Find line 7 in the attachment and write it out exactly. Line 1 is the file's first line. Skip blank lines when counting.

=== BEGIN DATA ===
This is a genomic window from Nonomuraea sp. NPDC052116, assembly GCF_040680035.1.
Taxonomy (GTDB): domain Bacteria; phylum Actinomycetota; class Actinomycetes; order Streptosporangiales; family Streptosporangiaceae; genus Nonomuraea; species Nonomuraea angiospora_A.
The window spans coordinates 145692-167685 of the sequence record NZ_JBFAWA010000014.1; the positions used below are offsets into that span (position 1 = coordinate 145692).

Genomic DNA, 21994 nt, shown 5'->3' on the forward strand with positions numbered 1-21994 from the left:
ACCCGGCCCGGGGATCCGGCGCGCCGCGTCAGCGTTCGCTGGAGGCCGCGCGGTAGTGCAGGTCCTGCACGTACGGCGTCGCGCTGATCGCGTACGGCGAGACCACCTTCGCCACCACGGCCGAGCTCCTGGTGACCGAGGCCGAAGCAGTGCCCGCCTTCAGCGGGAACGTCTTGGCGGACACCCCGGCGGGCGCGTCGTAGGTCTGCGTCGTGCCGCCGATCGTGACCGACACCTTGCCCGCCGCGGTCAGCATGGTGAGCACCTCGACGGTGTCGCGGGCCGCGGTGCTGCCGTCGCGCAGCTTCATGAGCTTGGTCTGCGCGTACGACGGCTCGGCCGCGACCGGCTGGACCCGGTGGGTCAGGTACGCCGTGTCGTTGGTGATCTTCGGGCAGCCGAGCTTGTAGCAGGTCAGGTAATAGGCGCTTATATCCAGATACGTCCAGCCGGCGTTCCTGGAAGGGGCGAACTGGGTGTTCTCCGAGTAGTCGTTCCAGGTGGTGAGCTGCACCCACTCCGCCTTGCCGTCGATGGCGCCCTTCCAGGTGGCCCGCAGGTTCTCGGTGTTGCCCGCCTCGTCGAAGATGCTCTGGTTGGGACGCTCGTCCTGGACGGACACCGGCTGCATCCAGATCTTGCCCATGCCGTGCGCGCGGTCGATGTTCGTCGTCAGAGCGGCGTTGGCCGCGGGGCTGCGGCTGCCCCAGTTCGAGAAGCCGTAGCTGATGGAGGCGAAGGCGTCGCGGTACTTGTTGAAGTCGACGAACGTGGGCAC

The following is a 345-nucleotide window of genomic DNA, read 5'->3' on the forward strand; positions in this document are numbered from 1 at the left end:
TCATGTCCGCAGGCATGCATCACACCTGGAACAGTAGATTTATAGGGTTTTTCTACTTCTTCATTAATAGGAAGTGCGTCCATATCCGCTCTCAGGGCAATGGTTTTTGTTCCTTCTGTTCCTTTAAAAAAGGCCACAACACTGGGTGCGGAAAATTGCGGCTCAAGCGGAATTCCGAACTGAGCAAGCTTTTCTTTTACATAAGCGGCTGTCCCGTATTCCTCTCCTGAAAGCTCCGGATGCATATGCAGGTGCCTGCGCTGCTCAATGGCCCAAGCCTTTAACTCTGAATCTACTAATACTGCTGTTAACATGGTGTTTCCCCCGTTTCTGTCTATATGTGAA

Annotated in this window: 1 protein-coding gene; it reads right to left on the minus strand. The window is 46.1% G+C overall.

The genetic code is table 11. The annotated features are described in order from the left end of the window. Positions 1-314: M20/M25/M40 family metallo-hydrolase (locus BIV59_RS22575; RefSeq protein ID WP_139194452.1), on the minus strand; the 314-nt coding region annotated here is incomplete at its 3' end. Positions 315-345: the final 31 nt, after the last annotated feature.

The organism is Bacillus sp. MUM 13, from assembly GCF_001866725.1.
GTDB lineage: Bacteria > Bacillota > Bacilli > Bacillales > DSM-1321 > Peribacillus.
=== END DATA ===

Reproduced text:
TCATGTCCGCAGGCATGCATCACACCTGGAACAGTAGATTTATAGGGTTTTTCTACTTCTTCATTAATAGGAAGTGCGTCCATATCCGCTCTCAGGGCAATGGTTTTTGTTCCTTCTGTTCCTTTAAAAAAGGCCACAACACTGGGTGCGGAAAATTGCGGCTCAAGCGGAATTCCGAACTGAGCAAGCTTTTCTTTTACATAAGCGGCTGTCCCGTATTCCTCTCCTGAAAGCTCCGGATGCATATGCAGGTGCCTGCGCTGCTCAATGGCCCAAGCCTTTAACTCTGAATCTACTAATACTGCTGTTAACATGGTGTTTCCCCCGTTTCTGTCTATATGTGAA